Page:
• My Lying Eyes says:

              Nope you are talking about aesthetically functional features. But even if you were talking about purely aesthetic features the claim would have no merit. Does polo have a claim against brooks brothers for making a polo shirt. Of course not even though the design is not similar but exactly the same. And you are talking about two backpacks actually. But it does not matter what you are talking about. The law applies to trucks and backpacks the same.

              • SSD says:

                Which features am I talking about?

                • My Lying Eyes says:

                  It is a backpack so unless you are taking about a logo the rest of the backpack serves a functional purpose including the placement of the straps etc. Are you quizzing me? I did not write the article, you did. The onus is on you to explain what you meant in the article. I look forward to a response detailing why the entire design of a the pack in question is no functional in nature. But then again as I have stated already it really does not matter. Trade dress will not work in this situation and Walmart knows it, 5.11 knows it. But I trust we can expect more IP caused vapors here.

                  • SSD says:

                    You’re talking all of us that I don’t know what I’m talking about so now the ball is in your court. You have led everyone to believe that you know precisely why I am wrong, so tell us. What features am I referencing?

                  • This Is Neato says:

                    You sound like an Internet Expert. You’ve got me curious, what features is SSD talking about? That way I’ll know you really the expert you want me to believe and not just some random guy who talks in circles and throws around archane terms like vapors.

                    • My Lying Eyes says:

                      Whatever feature he is referring to, which I imagine to be the placement of the Molle straps, the design of the back padding, the design of the backpack straps, does not matter. This is not trade dress in any way. I do not care if you believe me. And you mean archaic.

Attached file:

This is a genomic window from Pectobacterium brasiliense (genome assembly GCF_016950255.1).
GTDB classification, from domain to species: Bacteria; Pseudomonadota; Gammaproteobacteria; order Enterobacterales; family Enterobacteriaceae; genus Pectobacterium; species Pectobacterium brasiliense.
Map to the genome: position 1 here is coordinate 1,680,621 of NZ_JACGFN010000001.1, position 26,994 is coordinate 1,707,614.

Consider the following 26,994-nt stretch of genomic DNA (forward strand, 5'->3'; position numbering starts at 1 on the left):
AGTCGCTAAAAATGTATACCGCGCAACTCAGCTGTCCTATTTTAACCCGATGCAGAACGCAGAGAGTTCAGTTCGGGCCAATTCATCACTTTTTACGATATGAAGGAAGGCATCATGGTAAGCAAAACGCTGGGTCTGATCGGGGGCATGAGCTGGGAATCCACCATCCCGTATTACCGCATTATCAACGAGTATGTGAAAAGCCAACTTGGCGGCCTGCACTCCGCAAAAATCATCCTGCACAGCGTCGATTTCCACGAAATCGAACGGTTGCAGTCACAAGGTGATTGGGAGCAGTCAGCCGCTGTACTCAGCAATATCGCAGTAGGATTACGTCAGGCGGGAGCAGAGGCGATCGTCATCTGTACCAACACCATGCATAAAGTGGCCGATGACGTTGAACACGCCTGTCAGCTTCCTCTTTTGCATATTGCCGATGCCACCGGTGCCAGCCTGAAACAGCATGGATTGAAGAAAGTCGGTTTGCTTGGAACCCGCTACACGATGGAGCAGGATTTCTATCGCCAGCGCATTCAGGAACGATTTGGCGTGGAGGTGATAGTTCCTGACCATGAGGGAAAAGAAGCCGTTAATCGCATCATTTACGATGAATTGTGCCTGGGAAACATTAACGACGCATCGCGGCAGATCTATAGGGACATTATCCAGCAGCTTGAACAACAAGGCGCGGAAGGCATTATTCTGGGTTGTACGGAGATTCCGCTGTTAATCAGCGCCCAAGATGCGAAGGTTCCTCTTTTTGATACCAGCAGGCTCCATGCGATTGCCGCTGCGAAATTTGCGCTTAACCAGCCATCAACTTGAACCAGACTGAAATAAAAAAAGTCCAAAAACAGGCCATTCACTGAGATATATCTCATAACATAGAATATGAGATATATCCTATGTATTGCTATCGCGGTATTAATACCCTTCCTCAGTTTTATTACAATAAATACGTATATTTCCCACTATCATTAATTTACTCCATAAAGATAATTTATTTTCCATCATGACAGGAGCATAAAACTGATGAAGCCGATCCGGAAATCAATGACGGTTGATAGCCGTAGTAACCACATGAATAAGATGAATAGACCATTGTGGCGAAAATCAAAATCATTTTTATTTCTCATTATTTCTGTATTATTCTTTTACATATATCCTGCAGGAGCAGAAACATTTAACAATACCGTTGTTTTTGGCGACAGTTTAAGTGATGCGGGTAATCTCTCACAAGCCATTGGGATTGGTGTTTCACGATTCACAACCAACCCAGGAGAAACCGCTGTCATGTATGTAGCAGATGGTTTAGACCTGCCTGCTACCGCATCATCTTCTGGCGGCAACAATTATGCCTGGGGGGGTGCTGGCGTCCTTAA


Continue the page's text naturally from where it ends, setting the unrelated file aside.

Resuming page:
• netrunner says:

            lmao what android phone looks like an iPhone wack analogy

            • My Lying Eyes says:

              You do not see the similarity in design between an android and an iPhone? That is pretty wack.

              • Jon Meyer says:

                Lying Eyes, wtf are you babbling on about? If you are going to throw comparisons and analogies around, at least make ones that actually f*cking work. When was the last time you confused an F150 for a damn Sierra/Silverado? I didn’t think so. I could survey a 1000 people coming and going from any busy place of commerce on this planet and I guarantee that over 90% would not confuse an iPhone for any Android out. Same for any truck from Ford, GM, Chrysler, Toyota, etc. Trade Dress isn’t when two different things are designed to do the same thing; inevitably they are going to look similar because they were intended to do the same thing. It is when they look almost identical and it would confuse the majority when it comes to identifying who made it.

                Trade Dress: a legal term of art that generally refers to characteristics of the visual appearance of a product or its packaging (or even the design of a building) that signify the source of the product to consumers.

                The gavel has struck.

  5. Doc_robalt says:

    Seriously this warranted an article. What about North American Rescues blatant copy of ITS’s ETA pouch. Hell Blackhawk and LBT have had the same identical aidbags since I came in 10 years ago. And lets not forget how everyone jumped onto the slim aidbag wagon after TSSI made the M9 AidBag. This isn’t new and most common looking 3 day assault pack or daypack look pretty much the same. So yea I’m kinda confused on how this is an article.

    • Felix says:

      I disagree here.

      First copying gear for government porcurement is what many companies do, its more or less tolerated between producers. If you dont want to get your gear copied, go to the patent office.